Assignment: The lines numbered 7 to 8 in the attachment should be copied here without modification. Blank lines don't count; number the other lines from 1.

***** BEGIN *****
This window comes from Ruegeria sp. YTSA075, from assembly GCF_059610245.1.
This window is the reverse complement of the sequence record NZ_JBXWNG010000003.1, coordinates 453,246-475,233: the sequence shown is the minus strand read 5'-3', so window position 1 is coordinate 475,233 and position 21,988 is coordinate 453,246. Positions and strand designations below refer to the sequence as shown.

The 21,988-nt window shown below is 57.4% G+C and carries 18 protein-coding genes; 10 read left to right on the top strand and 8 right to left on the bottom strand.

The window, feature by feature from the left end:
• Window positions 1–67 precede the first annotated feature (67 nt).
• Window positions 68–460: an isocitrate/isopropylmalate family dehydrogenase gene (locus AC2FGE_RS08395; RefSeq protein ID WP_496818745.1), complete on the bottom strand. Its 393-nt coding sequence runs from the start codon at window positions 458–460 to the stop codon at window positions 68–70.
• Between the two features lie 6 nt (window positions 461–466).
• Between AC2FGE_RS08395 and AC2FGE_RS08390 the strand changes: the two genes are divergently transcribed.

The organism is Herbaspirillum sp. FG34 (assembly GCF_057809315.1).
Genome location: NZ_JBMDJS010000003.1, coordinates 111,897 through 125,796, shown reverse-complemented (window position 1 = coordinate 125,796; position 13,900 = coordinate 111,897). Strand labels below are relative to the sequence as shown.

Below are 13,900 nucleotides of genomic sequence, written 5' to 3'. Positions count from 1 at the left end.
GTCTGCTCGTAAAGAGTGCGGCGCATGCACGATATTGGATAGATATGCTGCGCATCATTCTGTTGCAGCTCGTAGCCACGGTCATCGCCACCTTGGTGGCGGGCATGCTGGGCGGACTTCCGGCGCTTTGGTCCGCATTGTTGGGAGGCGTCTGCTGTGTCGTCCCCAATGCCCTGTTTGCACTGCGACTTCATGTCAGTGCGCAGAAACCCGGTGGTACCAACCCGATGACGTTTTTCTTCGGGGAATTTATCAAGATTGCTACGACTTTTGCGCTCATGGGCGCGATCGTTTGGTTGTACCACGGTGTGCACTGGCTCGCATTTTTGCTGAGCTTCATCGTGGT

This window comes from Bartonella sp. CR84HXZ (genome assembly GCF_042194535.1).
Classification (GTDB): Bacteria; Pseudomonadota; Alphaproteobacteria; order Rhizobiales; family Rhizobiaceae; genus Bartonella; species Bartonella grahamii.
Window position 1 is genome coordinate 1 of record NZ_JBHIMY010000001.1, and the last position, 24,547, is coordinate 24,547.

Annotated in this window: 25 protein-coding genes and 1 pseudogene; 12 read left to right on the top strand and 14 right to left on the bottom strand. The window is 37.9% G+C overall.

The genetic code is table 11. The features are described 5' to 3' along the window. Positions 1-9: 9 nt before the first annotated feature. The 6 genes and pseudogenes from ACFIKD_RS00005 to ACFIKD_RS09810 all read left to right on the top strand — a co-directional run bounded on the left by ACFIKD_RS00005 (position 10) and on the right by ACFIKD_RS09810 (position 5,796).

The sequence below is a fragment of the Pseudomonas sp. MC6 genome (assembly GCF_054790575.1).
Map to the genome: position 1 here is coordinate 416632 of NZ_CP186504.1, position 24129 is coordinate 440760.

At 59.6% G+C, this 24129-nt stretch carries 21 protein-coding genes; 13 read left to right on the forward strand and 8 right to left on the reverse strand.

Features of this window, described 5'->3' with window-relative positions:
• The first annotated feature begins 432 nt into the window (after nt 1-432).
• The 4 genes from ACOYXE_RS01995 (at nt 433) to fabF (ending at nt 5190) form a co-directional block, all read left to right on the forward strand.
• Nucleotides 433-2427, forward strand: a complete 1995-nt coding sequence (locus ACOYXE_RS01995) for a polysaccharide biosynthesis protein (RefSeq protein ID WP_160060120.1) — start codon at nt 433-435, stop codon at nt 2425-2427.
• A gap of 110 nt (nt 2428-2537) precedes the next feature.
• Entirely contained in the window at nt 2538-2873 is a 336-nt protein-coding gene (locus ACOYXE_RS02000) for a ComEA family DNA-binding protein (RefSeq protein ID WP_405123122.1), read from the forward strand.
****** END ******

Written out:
• Between the two features lie 6 nt (window positions 461–466).
• Between AC2FGE_RS08395 and AC2FGE_RS08390 the strand changes: the two genes are divergently transcribed.